Streets and other hard-surfaced areas may be replaced by plants with water-absorbing soil and drainage systems. This concept is often applied to new parks and plazas. They rely on nature as much as possible, and the drainage part is more costly but necessary to address the general problem of climate adaptation and water management in urban areas. We are reminded that the longer we delay mitigation, the more the adaptation costs will increase, probably non-linearly.

The advantages of sponge cities include the capture and reuse of rainwater, the reduced chance of flooding, the improvement of the overall water quality, and the reduction in the intensity of urban heat islands. The green spaces are increased with the accompanying health benefits.

“Shanghai's growing number of parks and greenbelts are part of its Five-Year Plan (2021–25) to become a "city of ecology," but they are also intended to operate as "sponges"—to a absorb drainage as well as collect and purify rainwater. The city's largest sponge park, "Starry Sky," was also open to the public in August. The 54-hectare park has 38 hectares of land and 16 hectares of water. Along with typical designs like permeable pavement and rainwater gardens, it also has a landscape ecological corridor, sponge ecological wetland, urban rainwater storage, and purifying facilities." 8.

Boston and Los Angeles have initiated sponge work. Between February 4 and 7 this year, LA captured enough stormwater to provide water to 106,000 households for a year. The water flow diagram of the LA neighborhood stormwater capture project' is shown below.

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Neighborhood stormwater capture projects are an important part of helping LADWP increase the City’s local water supplies and reduce its dependence on more expensive, imported water from Southern California. Collectively, these projects will more than double the average stormwater captured from about 21 billion gallons annually to more than 49 billion gallons annually by 203510.

Boston has a unique idea of using curb extensions to incorporate infrastructure such as porous asphalt, rain gardens, infiltration tree pits, and groundcover wildflowers to improve rainwater management.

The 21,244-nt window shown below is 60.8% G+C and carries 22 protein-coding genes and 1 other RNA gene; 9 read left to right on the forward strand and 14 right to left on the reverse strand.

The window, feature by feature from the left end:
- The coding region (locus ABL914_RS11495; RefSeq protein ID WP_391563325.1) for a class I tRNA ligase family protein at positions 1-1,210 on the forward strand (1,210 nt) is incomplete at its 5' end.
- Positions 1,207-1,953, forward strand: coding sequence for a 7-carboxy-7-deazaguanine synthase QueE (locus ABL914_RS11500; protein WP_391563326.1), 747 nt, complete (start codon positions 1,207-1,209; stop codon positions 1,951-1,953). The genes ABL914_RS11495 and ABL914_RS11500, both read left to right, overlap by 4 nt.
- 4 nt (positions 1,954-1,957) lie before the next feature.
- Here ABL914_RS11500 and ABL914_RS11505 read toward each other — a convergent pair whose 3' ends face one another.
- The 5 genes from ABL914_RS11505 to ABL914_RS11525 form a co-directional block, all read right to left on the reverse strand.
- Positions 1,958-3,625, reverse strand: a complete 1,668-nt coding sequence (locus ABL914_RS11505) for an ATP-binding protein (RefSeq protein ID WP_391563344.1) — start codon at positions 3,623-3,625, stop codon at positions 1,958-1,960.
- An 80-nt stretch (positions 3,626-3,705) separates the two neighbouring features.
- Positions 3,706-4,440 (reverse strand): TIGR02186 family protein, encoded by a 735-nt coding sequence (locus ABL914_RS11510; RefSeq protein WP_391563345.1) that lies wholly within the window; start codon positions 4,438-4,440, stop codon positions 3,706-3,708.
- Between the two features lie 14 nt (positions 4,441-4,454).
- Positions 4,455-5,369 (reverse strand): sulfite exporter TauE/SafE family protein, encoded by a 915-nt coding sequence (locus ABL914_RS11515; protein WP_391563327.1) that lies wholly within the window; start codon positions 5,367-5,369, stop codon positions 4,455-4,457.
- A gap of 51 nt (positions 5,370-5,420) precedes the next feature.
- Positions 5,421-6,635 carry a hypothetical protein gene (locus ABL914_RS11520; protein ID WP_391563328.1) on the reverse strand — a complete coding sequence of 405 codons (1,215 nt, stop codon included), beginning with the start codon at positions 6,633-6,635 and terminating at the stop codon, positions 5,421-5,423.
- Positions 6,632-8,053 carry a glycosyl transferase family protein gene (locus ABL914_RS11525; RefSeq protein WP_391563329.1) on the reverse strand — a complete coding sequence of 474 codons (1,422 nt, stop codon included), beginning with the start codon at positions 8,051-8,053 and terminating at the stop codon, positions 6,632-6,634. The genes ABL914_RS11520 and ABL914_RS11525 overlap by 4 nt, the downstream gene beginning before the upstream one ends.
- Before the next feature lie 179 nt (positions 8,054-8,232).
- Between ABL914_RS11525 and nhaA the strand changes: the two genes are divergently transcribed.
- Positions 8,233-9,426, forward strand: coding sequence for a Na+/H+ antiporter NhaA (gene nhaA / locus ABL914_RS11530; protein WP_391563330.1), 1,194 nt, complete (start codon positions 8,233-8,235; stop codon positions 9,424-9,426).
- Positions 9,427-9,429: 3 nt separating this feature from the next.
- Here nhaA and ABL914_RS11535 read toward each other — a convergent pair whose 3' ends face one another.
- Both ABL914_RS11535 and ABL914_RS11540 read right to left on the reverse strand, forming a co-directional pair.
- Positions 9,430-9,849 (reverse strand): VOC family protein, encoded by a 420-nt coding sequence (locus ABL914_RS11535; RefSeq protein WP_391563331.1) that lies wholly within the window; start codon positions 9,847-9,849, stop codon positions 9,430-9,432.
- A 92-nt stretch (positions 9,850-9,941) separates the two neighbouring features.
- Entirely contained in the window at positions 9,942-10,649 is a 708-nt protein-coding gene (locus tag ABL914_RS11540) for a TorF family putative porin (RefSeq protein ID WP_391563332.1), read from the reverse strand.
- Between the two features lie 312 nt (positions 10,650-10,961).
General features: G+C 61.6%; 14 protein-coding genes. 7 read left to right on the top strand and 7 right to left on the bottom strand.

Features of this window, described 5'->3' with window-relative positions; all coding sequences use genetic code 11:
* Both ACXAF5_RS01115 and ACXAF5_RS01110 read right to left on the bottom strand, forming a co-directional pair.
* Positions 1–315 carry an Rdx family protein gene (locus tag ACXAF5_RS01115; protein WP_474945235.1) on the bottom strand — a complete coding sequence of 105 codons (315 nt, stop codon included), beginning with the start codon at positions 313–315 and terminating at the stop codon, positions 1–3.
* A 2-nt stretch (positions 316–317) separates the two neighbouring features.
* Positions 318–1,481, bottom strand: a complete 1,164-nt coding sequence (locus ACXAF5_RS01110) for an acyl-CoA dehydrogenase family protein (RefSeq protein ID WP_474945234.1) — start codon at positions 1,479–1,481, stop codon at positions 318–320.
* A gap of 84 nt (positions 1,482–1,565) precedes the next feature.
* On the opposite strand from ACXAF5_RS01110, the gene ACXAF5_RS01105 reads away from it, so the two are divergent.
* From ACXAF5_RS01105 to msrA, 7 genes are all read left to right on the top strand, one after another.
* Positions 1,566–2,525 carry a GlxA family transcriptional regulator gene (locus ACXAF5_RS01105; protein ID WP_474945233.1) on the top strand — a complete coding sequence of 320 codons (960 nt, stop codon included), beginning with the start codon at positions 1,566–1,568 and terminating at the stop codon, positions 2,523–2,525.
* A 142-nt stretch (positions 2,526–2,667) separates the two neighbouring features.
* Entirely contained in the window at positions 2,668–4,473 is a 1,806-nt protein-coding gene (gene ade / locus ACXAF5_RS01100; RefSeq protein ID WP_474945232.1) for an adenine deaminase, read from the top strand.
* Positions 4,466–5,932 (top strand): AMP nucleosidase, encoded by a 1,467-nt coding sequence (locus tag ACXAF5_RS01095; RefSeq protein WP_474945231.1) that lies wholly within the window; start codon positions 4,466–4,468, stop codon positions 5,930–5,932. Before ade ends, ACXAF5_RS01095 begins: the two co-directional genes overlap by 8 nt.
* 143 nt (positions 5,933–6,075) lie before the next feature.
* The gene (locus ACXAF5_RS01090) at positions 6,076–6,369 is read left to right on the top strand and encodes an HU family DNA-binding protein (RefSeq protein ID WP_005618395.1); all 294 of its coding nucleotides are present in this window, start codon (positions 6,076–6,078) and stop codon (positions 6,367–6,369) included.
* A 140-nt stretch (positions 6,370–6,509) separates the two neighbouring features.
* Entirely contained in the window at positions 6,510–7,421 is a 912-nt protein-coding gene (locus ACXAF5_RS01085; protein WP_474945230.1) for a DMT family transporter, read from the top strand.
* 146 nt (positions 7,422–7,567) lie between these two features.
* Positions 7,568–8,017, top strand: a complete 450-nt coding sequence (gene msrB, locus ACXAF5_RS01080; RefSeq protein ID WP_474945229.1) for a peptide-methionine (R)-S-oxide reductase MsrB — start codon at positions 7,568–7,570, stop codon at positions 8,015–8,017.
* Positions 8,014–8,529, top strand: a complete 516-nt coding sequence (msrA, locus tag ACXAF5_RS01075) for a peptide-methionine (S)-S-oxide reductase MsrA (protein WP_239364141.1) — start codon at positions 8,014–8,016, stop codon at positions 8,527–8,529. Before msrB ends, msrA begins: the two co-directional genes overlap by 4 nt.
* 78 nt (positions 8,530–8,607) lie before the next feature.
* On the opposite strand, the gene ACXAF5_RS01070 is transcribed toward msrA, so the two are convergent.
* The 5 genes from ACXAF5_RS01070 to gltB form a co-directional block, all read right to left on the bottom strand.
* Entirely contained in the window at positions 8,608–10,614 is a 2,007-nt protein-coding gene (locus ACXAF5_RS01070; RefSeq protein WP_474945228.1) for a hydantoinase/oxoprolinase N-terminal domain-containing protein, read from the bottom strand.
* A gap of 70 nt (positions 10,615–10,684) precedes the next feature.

Other creative initiatives include smaller (pocket) forests, such as the Manhattan Healing Forest, which is dedicated to creating additional green spaces that emphasize biodiversity.

The trees create a microclimate, filter dust particles, and provide shade and protection from acoustic pollution. Two large buildings have been constructed to date.

Finally, we have a rooftop farm in Brooklyn dedicated to growing vegetables. It produces 30,000 lbs. of vegetables per year and can manage more than 175,000 gallons of stormwater in a single rainfall.

In conclusion, momentum for more urban green space has grown in the last decade, and experimentation is increasing. People of different political backgrounds can enjoy forest bathing, forest therapy, and the numerous health benefits. We can unite with each other in our love of green spaces. We can build more urban forests and parks with cultural meeting places, construct more sponge cities, and reach out to the global community in adaptation.


1 Twohig-Bennett, C., Jones A. (2018), The health benefits of the great outdoors: A systematic review and meta-analysis of greenspace exposure and health outcomes, Environmental Research, Volume 166, Pages 628-637.
2 O'Sullivan, F. (2021, October 17). Europe’s greenest cities might not be the ones you think. BloombergCityLab.
3 Société d'Écologie Humaine, (Ed.). (1999). L'homme et la forêt tropicale: Travaux de la Société d'écologie humaine. Châteauneuf-de-Grasse: Éditions de Bergier.
4 Fitgerald, S., (2019), The secret to mindful travel? A walk in the woods, National Geographic, Travel, October 18.
5 Korea Bizwire. (2020, March 27). 8.27 mln Trees Planted in Seoul Last Year. 6 Seoul Metropolitan Government. (2013). Mayor’s Speech: Seoul's roadmap to expand the City's urban green spaces. February 6, p. 1.
7 Jiayun, K. (2021, October 14). Shanghai banking on sponge parks to become City of Ecology. Shanghai Daily Shine.
8 Wikipedia. (2024). Sponge City. Page 1.
9 Frontiers (June 14, 2021).
10 Los Angeles Department of Water & Power. (2024). Other Stormwater Capture Parks.